It's probably the biggest complaint of cable and satellite television subscribers. I pay $80 for this package, but I really only want a handful of the stations. Interestingly, I don't hear owners of mutual funds and ETFs come with the same gripe.
I received a comment from a reader on a recent article where I offered an aggressive new media portfolio for long-term investors:
First off, I would probably tread carefully with stocks like Amazon.com (AMZN) and Pandora (P) at "five years from retirement." That aside, the commenter brings up a situation I assume a good number of investors find themselves in. They like particular stocks and want to find some sort of fund to get at that specific bullishness. Although the reader did not mention this specifically, it makes sense to consider what else you're getting when you find a fund that owns a considerable amount of one or more of the stocks you want exposure to.
In this article, I focus on ETFs, as they represent an area Seeking Alpha devotes entire sections of the operation to. I will consider Rogers Communications (RCI), Bell Canada (BCE), Time Warner (TWX) and Disney (DIS) because they represent stocks that are less speculative in nature than AMZN and P. I will also include Apple (AAPL), primarily because there's no question that many investors want a piece of the stock, but do not feel they have adequate capital to buy it directly.
(I disagree with this sentiment, but I go with it because I know lots of folks have an issue with "only" getting 8.3 shares for $5,000. Just think - back at $300, $5,000 would have snagged 16.6 shares. At $600, they would be worth $10,000. Not too shabby).
That aside, while I think ETFs have a place, I don't view them as alternatives to stock-picking for several reasons. Consider RCI and BCE. I own both stocks. I am also long the iShares MSCI Canada Index Fund (EWC). If you're buying EWC to get exposure to RCI or BCE, good luck. As of March 14, 2012, RCI accounts for 1.26% of the fund's assets, while BCE comes in at 0.83%.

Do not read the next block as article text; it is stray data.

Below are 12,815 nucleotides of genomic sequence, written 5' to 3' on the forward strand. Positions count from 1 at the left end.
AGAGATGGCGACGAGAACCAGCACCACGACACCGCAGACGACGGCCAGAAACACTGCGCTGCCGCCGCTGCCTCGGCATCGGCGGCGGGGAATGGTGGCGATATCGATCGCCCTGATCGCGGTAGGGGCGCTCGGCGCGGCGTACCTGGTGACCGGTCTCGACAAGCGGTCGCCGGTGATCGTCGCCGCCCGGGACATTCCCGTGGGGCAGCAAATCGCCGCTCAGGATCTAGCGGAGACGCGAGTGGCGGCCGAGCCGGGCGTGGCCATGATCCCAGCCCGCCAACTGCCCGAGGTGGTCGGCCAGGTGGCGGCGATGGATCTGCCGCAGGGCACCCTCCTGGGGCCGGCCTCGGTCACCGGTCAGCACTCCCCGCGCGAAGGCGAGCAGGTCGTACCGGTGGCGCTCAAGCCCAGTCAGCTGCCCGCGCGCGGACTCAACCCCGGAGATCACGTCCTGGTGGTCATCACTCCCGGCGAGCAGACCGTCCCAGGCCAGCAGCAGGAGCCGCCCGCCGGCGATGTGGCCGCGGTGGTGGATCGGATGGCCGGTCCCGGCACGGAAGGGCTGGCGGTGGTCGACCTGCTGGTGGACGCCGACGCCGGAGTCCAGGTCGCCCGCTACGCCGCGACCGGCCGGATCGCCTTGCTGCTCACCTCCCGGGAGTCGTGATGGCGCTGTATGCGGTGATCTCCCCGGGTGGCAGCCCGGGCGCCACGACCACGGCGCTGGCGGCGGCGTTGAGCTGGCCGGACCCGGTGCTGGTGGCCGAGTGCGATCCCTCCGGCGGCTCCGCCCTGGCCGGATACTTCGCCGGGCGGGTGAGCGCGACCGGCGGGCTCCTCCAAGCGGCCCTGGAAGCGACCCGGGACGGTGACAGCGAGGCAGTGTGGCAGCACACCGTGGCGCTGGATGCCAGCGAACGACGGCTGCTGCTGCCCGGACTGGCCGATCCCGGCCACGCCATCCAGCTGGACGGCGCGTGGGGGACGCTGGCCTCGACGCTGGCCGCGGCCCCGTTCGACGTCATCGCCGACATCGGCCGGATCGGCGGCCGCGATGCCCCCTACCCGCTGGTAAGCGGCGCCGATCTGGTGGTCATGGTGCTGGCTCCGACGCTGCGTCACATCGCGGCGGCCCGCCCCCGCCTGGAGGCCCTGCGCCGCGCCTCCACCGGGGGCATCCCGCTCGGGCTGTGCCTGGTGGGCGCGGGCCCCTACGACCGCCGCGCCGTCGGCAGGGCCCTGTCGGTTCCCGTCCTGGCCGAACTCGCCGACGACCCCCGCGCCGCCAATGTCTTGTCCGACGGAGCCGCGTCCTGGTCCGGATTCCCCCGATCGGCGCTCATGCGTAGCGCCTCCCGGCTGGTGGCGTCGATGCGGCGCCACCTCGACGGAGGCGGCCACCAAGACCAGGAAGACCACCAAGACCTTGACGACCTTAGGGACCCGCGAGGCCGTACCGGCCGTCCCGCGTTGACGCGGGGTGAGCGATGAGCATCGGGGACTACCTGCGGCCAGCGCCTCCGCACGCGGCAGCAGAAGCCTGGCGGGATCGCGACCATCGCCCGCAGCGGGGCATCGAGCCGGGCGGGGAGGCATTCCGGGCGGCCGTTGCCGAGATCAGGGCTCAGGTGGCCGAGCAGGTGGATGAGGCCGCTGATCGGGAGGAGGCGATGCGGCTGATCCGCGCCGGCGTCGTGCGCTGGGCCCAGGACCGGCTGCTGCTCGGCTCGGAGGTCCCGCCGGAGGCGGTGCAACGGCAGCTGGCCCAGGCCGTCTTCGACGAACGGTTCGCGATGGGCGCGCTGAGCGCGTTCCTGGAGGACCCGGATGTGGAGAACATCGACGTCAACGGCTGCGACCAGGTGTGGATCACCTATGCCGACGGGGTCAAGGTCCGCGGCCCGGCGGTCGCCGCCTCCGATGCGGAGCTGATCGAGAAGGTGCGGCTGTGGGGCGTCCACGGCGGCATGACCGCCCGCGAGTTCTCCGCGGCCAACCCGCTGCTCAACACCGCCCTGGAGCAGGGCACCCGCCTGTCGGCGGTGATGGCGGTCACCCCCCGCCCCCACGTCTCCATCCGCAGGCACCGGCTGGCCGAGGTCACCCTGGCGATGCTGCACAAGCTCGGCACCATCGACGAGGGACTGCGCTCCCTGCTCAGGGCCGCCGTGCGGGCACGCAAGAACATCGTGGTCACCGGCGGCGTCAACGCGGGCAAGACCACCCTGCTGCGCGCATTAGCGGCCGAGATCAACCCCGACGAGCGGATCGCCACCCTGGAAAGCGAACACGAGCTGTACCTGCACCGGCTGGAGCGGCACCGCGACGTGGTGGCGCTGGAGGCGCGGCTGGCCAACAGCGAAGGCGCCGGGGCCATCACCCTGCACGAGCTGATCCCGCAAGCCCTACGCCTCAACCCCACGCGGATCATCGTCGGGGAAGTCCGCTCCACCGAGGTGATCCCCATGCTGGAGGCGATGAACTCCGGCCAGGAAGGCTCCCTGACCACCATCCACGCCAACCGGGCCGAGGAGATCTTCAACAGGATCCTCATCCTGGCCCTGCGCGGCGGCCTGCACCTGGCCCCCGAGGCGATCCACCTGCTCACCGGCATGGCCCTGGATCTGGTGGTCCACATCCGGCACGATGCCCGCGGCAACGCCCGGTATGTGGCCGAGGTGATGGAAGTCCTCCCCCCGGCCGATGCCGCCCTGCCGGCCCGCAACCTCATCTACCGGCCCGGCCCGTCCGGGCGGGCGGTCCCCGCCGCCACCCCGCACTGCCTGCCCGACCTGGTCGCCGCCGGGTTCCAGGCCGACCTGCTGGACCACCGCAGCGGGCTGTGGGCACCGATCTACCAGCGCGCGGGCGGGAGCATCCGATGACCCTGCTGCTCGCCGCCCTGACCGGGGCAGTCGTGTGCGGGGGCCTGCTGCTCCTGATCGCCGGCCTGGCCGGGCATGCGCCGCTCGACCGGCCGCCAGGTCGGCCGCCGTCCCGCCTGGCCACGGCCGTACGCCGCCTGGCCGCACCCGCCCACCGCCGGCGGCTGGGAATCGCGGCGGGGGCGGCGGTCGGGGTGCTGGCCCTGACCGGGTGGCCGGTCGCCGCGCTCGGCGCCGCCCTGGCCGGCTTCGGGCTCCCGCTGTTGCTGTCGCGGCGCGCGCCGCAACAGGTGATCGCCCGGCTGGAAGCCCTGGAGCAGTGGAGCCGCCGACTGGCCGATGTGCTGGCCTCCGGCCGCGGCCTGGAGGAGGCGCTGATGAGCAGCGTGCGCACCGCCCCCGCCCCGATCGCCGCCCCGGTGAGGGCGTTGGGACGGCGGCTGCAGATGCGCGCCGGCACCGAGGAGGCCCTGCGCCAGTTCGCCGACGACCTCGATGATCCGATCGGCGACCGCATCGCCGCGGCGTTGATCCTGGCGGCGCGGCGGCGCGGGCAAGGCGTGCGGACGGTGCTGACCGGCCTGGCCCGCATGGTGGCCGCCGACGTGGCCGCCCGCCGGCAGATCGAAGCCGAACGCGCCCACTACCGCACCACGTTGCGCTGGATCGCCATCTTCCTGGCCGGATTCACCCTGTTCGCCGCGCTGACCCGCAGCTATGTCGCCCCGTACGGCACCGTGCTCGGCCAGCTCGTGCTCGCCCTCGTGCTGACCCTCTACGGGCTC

With EWC, you pick up exposure to a wide variety of Canadian stocks, but the focus clearly centers on financials, energy and materials. That's fine by me, but, scanning the universe of ETFs beyond EWC, I see no real way to get true exposure to RCI and BCE. I own EWC because I believe in Canada as a space for investment across sectors.
The logical step then would be to get more specific. I scoured some media and telecom ETFs and narrowed it down to PowerShares Dynamic Media Portfolio (PBS).
Both DIS and TWX fall into PBS's top 10 holdings at concentrations of 5.19% and 4.71%, respectively, as of March 14, 2012. But you also get exposure to quite a few other media stocks that I want nothing to do with. And that can be a key problem with ETFs. I am generally bullish Canada, therefore EWC works for me. I would buy most of the stocks in that ETF individually, but I cannot afford to do that. I simply do not have the necessary time and resources. That's one reason why funds exist.
I am not bullish media; rather I love following the space. I am only bullish those companies that I see leading the industry going forward. Consider the slate of holdings in PBS. The ETF holds several stocks that I want no part of, ranging from Clear Channel Outdoor (CCO) to McGraw-Hill (MHP) to Gannett (GCI) to Bankrate (RATE).
AAPL presents an even more interesting situation. While it's a bit unfair to use performance as a gauge here, there's really no other choice. At the end of the day, performance is what matters. And you'd be hard-pressed to find an ETF that holds AAPL that has outperformed an investment in AAPL alone. Feel free to correct me if I am wrong, but I do not think one exists, save some incredible Internet ETF that holds only Google (GOOG), Priceline.com (PCLN), AAPL and other top dogs.
Of course, you could buy a fund that tracks some segment or all of Nasdaq. But, here again, do you really want even a tiny bit of exposure to stocks like Research In Motion (RIMM) or Netflix (NFLX) in a passively-managed ETF?
Forbes recently ran an article listing the Vanguard ETFs that have the most exposure to AAPL. Here's how each stacks up against AAPL over the course of the last year:
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There's no comparison. This hardly makes the case for diversification. Of course, past performance does not portend future results. That said, if you've done your homework on a few stocks and you feel strongly about them, why jump in the sack with a whole bunch of filler? Do not take this as an argument against funds. I use them. I think they have a place in most portfolios. Even broad index funds. I just do not believe you can chase a stock like AAPL and expect to generate monster returns.
For stocks like DIS, TWX, RCI and BCE, I would rather be directly invested and enjoy all of the perks, primarily dividends and dividend reinvestment, that go along with being a shareholder. I do not want a mere piece of a much larger pie.
Additional disclosure: I am long NFLX June $40 put options.